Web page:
The Washington Post
January 14, 2020
Several years ago, Johns Hopkins University quietly abolished an admissions policy that boosted applicants who are relatives of alumni — a shift that sets the Baltimore school apart from many other highly selective colleges and universities that offer what is known as a “legacy” preference.
Now, Hopkins officials are proclaiming their stance publicly after seeing evidence that ditching the legacy preference helped the university build a more diverse student body without sacrificing academic quality. Not long ago, freshmen at the university with legacy connections outnumbered those who had enough financial need to qualify for federal Pell Grants. The opposite is true for the Class of 2023.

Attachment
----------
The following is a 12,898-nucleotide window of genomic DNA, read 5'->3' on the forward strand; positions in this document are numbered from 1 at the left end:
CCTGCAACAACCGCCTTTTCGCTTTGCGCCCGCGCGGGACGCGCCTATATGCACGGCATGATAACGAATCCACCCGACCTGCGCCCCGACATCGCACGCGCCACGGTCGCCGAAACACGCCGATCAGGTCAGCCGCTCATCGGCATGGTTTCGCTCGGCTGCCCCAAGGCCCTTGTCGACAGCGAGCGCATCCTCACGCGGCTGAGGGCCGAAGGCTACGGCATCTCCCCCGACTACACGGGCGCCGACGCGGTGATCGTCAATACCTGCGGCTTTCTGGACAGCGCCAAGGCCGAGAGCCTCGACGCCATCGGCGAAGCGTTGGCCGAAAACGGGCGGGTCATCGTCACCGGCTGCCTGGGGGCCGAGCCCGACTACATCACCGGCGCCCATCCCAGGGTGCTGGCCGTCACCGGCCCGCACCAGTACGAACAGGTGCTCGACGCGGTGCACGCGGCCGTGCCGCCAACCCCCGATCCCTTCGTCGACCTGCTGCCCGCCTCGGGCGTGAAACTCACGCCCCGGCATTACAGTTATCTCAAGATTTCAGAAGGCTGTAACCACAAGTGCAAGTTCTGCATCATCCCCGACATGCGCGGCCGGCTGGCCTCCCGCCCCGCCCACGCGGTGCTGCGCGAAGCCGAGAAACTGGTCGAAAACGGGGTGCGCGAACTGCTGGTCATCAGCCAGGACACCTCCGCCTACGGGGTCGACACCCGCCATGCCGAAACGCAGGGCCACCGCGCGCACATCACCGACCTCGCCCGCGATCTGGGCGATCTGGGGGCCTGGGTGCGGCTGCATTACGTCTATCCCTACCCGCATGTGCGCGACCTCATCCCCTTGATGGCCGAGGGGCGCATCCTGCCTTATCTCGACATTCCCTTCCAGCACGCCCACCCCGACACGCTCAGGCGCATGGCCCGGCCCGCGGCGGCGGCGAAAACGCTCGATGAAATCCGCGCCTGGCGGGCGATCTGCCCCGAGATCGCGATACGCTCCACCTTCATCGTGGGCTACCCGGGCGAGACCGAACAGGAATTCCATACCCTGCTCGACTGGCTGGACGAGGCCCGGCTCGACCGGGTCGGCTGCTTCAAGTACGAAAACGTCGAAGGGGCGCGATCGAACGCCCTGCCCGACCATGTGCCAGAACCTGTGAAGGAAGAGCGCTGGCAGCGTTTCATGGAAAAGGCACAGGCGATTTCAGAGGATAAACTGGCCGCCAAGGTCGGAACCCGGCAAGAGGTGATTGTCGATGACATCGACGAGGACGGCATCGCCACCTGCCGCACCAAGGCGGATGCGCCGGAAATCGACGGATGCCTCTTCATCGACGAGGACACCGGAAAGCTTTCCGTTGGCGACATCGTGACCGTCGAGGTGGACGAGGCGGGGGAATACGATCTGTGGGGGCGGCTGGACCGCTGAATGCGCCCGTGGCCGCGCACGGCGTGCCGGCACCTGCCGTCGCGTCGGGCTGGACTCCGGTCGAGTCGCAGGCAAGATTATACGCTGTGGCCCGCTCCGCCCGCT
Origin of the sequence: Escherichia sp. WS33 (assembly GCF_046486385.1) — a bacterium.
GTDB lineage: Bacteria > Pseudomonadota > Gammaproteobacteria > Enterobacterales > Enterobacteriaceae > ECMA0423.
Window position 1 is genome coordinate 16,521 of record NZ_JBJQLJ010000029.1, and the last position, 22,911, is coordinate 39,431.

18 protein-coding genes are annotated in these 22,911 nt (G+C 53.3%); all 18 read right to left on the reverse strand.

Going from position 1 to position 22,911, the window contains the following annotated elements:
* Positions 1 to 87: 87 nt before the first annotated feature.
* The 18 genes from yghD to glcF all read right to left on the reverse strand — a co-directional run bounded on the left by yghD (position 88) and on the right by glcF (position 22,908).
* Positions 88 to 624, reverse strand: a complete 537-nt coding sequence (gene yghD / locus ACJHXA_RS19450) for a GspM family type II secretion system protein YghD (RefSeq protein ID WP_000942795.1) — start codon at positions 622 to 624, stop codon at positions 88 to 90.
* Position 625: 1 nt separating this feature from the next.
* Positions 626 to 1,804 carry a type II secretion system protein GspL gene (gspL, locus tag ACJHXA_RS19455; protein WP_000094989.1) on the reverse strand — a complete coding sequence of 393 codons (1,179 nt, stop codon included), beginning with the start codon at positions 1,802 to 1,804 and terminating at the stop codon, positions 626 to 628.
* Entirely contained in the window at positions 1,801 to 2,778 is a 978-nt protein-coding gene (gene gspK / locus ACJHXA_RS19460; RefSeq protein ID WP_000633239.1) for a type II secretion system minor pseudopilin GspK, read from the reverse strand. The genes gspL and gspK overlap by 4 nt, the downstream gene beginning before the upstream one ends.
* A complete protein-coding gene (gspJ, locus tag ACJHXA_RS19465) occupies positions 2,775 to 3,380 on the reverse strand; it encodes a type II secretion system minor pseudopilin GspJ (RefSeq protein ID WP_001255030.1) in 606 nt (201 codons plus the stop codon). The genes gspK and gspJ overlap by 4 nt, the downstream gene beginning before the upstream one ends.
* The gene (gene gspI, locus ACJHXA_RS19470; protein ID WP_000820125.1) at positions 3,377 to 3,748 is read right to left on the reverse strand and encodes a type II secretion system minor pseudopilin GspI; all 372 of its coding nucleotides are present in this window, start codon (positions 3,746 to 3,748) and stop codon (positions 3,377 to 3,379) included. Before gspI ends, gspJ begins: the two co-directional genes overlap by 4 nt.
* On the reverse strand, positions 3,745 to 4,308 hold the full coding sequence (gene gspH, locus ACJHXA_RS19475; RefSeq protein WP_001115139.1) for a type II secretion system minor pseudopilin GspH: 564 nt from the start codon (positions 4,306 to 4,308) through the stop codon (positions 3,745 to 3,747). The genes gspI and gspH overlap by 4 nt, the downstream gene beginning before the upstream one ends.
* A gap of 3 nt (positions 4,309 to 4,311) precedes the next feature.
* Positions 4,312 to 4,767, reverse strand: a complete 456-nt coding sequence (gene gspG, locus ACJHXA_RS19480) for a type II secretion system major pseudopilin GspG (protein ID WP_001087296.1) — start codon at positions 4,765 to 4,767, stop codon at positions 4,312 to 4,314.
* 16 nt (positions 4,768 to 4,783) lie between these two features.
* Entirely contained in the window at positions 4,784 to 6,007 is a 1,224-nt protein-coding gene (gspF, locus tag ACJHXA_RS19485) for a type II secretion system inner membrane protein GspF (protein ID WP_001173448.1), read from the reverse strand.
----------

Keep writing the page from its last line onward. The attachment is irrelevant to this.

Hopkins President Ronald J. Daniels said in an interview Monday the legacy preference is “a very peculiar institution” in higher education. To reward applicants for the accident of a familial connection, he said, is “deeply perplexing given the country’s deep commitments to merit and equal opportunity.”